Dessau-Wörlitz Garden Realm, also know as Garden Kingdom, is a landscape park in and around Dessau-Roßlau. During a walk, I get inspired by a park which was designed in the Age of Enlightenment. Since 2000, this cultural landscape has been listed as a UNESCO World Heritage Site.
The mausoleum once served as a burial ground for the Dukes of Anhalt. It was built in the years 1894/98 according to plans by Franz Schwechten. Today the building is surrounded by a zoological garden. Together with the neighbouring Georgium, this forms a recreational area for the citizens of Dessau-Roßlau.
The houses with balcony access (Laubenganghäuser) were built in 1929/30 according to plans by Hannes Meyer. He translated his motto Volksbedarf statt Luxusbedarf” (People’s necessities, not luxuries) into a multitude of small apartments, which are connected to the staircase via an arcade.
I saw the visit to the Törten Housing Estate with great expectations. The previously visited Bauhaus Building and the Master’s Houses were examples of an upscale architectural style. But what style did the Bauhaus movement use for simple family homes? In the streets of Törten, I found the answer.
The Bauhaus movement not only experimented with light and colours but also tested new materials. Can we build a house made of steel? Georg Muche and Richard Paulick made this idea a reality in 1926-27. The project did not prevail, the steel house remained in the world-famous Törten Housing Estate a unique piece.
Walter Gropius planned this building in the years 1928/29. Its former function as an employment office can still be read by a fading inscription (“Amt für Arbeit”). The building is an impressive example of how to align architecture to a process – in this case looking after job seekers.
After Walter Gropius founded the Staatliche Bauhaus in Weimar, there was little time left to mould his new ideas into a building. Just after his move to Dessau, he appears as an architect on a site of the Bauhaus School. Here, the four masters houses form an ensemble.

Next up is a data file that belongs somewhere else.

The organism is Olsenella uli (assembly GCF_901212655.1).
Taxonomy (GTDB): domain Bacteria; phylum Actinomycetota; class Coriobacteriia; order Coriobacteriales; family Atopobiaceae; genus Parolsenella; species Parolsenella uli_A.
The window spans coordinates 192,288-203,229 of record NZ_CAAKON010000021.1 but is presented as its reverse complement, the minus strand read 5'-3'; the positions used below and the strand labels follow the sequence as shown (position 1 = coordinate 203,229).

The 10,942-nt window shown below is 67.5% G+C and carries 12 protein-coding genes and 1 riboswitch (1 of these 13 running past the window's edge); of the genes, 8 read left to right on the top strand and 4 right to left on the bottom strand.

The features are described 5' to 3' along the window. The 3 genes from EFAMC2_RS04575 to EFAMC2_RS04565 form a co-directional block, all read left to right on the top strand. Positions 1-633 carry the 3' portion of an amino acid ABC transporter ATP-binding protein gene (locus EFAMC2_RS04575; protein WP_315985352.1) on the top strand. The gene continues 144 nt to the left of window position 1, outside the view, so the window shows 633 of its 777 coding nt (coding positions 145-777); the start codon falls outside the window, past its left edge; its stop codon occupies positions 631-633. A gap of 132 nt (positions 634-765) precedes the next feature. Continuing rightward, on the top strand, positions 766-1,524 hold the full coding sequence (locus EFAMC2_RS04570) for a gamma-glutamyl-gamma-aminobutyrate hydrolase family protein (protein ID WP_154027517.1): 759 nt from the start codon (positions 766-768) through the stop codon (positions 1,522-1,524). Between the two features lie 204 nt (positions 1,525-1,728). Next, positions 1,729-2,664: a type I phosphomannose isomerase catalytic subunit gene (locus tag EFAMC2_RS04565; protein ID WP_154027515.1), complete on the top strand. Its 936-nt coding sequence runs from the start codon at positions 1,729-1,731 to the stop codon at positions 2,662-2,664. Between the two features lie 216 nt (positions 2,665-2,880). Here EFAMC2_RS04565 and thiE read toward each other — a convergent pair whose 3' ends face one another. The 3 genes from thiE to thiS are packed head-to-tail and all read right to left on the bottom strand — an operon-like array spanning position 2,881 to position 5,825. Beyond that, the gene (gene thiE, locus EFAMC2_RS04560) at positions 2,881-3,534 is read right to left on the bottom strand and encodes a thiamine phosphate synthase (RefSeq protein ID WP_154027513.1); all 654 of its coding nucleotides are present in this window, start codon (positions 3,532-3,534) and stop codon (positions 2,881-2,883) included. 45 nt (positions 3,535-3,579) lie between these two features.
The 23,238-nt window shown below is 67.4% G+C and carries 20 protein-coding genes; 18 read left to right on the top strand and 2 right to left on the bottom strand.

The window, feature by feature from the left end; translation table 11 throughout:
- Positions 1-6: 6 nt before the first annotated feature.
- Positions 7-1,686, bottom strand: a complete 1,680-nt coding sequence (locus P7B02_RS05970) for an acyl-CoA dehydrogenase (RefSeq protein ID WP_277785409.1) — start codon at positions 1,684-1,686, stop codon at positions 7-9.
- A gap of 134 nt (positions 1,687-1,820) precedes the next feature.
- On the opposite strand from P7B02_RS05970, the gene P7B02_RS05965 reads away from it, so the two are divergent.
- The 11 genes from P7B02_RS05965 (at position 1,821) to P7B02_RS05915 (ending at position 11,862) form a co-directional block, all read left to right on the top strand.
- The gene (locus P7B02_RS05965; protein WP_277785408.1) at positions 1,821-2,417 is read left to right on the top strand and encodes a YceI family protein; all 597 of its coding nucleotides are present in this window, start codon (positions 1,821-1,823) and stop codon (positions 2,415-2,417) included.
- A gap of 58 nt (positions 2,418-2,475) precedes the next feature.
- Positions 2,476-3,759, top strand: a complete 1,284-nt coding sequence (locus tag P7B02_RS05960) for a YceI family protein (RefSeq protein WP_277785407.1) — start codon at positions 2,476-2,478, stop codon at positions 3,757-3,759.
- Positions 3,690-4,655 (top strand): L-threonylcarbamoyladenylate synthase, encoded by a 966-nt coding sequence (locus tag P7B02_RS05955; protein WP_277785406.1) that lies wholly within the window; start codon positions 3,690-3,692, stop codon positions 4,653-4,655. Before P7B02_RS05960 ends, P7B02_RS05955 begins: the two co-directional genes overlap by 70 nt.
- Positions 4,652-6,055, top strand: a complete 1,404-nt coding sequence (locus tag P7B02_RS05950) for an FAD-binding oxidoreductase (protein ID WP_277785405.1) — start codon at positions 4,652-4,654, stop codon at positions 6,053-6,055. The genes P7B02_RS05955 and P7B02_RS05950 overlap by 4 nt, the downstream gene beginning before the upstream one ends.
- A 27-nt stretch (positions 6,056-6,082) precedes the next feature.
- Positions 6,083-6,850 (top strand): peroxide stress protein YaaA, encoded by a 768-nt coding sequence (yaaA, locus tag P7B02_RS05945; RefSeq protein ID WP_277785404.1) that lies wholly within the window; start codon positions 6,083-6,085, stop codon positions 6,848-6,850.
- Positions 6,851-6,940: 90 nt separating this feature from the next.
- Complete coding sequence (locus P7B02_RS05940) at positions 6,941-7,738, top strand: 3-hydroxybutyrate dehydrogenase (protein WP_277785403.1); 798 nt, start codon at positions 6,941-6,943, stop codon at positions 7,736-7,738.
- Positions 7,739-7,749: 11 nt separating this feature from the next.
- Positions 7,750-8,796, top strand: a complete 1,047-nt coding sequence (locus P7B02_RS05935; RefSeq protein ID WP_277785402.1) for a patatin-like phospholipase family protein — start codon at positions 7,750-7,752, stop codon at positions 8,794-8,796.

Two UNESCO World Heritage Sites are to be found on the urban area of Dessau-Roßlau. The photo shows the Roman ruins of the Garden Realm of Dessau-Wörlitz known as the “Seven Pillars“. Between the pillars shimmers the reconstruction of a Trinkhalle, the original of which was designed by Ludwig Mies van der Rohe.
The day was already dawning when I reached the Konsum building. This was built in 1928 to plans by Walter Gropius. Its unusual height and its function as a department store made it a focal point of the Törten Housing Estate. The attached low-rise building with the shop floor is not visible in this photo.
After a long walk through the parks of Dessau, it’s time for dinner. According to the theme of the day, this takes place in a building in the style of the Bauhaus. The restaurant Kornhaus was designed in the years 1929/30 by the architect Carl Flieger.
Not far from the master houses in Dessau-Roßlau stands this reconstruction of a Trinkhalle (drinking hall). The original building was designed by architect Ludwig Mies van der Rohe in 1932. At that time, he was director of the Dessauer Bauhaus. The building survived World War II but was demolished in the 1970s.
The Bauhaus building Dessau was built in the years 1925 – 1926 to plans by Walter Gropius. It served as a school building for the Bauhaus art, design and architecture school. Since 1996 it has been a UNESCO World Heritage Site.